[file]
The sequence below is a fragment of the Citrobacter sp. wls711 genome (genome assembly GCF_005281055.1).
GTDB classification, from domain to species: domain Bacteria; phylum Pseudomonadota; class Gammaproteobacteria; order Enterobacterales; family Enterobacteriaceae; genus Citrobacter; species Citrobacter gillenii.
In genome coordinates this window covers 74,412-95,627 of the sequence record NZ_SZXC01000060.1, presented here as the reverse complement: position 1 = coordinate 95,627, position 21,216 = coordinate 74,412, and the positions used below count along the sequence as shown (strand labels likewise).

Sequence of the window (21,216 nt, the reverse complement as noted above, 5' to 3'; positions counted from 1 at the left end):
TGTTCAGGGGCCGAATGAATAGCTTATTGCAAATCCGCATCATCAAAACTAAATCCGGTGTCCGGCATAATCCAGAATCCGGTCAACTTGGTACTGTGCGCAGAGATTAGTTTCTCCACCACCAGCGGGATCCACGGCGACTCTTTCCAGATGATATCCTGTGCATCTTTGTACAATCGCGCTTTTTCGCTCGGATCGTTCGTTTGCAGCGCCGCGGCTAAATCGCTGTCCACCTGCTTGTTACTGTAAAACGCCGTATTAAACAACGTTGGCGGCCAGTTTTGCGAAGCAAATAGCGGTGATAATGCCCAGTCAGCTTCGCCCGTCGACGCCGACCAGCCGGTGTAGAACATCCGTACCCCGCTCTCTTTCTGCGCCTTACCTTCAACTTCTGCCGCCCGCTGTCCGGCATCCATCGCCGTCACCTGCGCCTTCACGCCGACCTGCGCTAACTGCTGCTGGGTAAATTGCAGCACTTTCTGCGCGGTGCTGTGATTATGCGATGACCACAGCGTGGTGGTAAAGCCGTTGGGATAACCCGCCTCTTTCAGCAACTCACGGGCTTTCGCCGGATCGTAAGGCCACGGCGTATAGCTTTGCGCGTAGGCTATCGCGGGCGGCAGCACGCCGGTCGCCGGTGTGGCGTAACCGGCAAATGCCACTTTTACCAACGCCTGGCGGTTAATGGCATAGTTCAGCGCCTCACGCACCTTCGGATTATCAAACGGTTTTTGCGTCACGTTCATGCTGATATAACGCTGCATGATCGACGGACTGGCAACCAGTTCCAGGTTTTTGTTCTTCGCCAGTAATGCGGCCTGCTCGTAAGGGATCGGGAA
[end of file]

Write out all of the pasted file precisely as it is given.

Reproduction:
The sequence below is a fragment of the Citrobacter sp. wls711 genome (genome assembly GCF_005281055.1).
GTDB classification, from domain to species: domain Bacteria; phylum Pseudomonadota; class Gammaproteobacteria; order Enterobacterales; family Enterobacteriaceae; genus Citrobacter; species Citrobacter gillenii.
In genome coordinates this window covers 74,412-95,627 of the sequence record NZ_SZXC01000060.1, presented here as the reverse complement: position 1 = coordinate 95,627, position 21,216 = coordinate 74,412, and the positions used below count along the sequence as shown (strand labels likewise).

Sequence of the window (21,216 nt, the reverse complement as noted above, 5' to 3'; positions counted from 1 at the left end):
TGTTCAGGGGCCGAATGAATAGCTTATTGCAAATCCGCATCATCAAAACTAAATCCGGTGTCCGGCATAATCCAGAATCCGGTCAACTTGGTACTGTGCGCAGAGATTAGTTTCTCCACCACCAGCGGGATCCACGGCGACTCTTTCCAGATGATATCCTGTGCATCTTTGTACAATCGCGCTTTTTCGCTCGGATCGTTCGTTTGCAGCGCCGCGGCTAAATCGCTGTCCACCTGCTTGTTACTGTAAAACGCCGTATTAAACAACGTTGGCGGCCAGTTTTGCGAAGCAAATAGCGGTGATAATGCCCAGTCAGCTTCGCCCGTCGACGCCGACCAGCCGGTGTAGAACATCCGTACCCCGCTCTCTTTCTGCGCCTTACCTTCAACTTCTGCCGCCCGCTGTCCGGCATCCATCGCCGTCACCTGCGCCTTCACGCCGACCTGCGCTAACTGCTGCTGGGTAAATTGCAGCACTTTCTGCGCGGTGCTGTGATTATGCGATGACCACAGCGTGGTGGTAAAGCCGTTGGGATAACCCGCCTCTTTCAGCAACTCACGGGCTTTCGCCGGATCGTAAGGCCACGGCGTATAGCTTTGCGCGTAGGCTATCGCGGGCGGCAGCACGCCGGTCGCCGGTGTGGCGTAACCGGCAAATGCCACTTTTACCAACGCCTGGCGGTTAATGGCATAGTTCAGCGCCTCACGCACCTTCGGATTATCAAACGGTTTTTGCGTCACGTTCATGCTGATATAACGCTGCATGATCGACGGACTGGCAACCAGTTCCAGGTTTTTGTTCTTCGCCAGTAATGCGGCCTGCTCGTAAGGGATCGGGAA